Blog Archives

Linguistic inequality: Spanish on the job market

I’ve taken a lot of foreign language classes in my life. At different times, I’ve studied German, French, Russian, Spanish, and Japanese. The teachers that I encountered in these classes, not to mention many of my colleagues now, frequently talk about the value

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Posted in Language and social class

Some data to support the gendered nature of “bossy”

Recently, public figures like Sheryl Sandberg and Ariana Huffington have been calling attention to the labeling of young girls’ behaviors and particularly how the labels are often differently applied to young girls but not young boys. In particular the word bossy

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Posted in Ideology and social change, Language and gender

A prescriptivism with moral and political ends: The linguistic shalts and shalt nots I can get behind

In the field of linguistics, we tend to make a distinction between two ways of thinking about language and grammar: prescriptivism and descriptivism.

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Posted in Ideology and social change, Prescriptivism and language prejudice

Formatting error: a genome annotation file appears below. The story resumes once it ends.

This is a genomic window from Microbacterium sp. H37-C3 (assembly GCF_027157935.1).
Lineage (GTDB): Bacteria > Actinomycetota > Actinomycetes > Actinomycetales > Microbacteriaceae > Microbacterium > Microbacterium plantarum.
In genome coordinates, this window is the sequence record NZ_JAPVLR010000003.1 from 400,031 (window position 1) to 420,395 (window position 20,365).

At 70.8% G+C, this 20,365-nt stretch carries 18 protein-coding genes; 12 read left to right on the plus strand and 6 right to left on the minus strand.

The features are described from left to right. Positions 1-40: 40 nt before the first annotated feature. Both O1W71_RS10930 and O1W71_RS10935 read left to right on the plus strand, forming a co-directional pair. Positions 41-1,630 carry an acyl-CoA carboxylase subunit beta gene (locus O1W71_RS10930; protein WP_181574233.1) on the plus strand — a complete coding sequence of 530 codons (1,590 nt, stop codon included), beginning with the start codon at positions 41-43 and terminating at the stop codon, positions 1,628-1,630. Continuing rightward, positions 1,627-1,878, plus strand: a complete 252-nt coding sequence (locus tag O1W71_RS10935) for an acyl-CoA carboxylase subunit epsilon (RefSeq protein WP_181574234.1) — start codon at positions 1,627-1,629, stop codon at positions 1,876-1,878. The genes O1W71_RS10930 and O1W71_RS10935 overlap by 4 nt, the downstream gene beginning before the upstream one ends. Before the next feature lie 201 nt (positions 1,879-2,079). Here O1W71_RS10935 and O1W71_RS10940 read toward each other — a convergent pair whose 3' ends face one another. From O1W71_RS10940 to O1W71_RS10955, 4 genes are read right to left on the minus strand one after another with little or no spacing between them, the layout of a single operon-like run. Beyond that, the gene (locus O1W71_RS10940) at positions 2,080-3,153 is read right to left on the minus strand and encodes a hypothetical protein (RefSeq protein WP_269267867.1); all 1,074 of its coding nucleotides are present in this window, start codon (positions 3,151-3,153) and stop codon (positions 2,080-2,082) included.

On the logics of language (yes, logics with an s)

In a couple of previous posts, I talked about how powerful people’s pet peeves about others’ language were being used to justify prejudices.  As I pointed out, some educators and some business leaders are utilizing arbitrary ideas about language to draw unwarranted

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Posted in Prescriptivism and language prejudice

Is the media biased? Can the study of language tell us? (Part 4)

In my recent posts I’ve been exploring the choices in language use (or discourse) that CNN, Fox News, and MSNBC made when reporting on the recent fiscal cliff negotiations.  I said that patterns of choices that different writers or groups

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Posted in Media discourse and media bias

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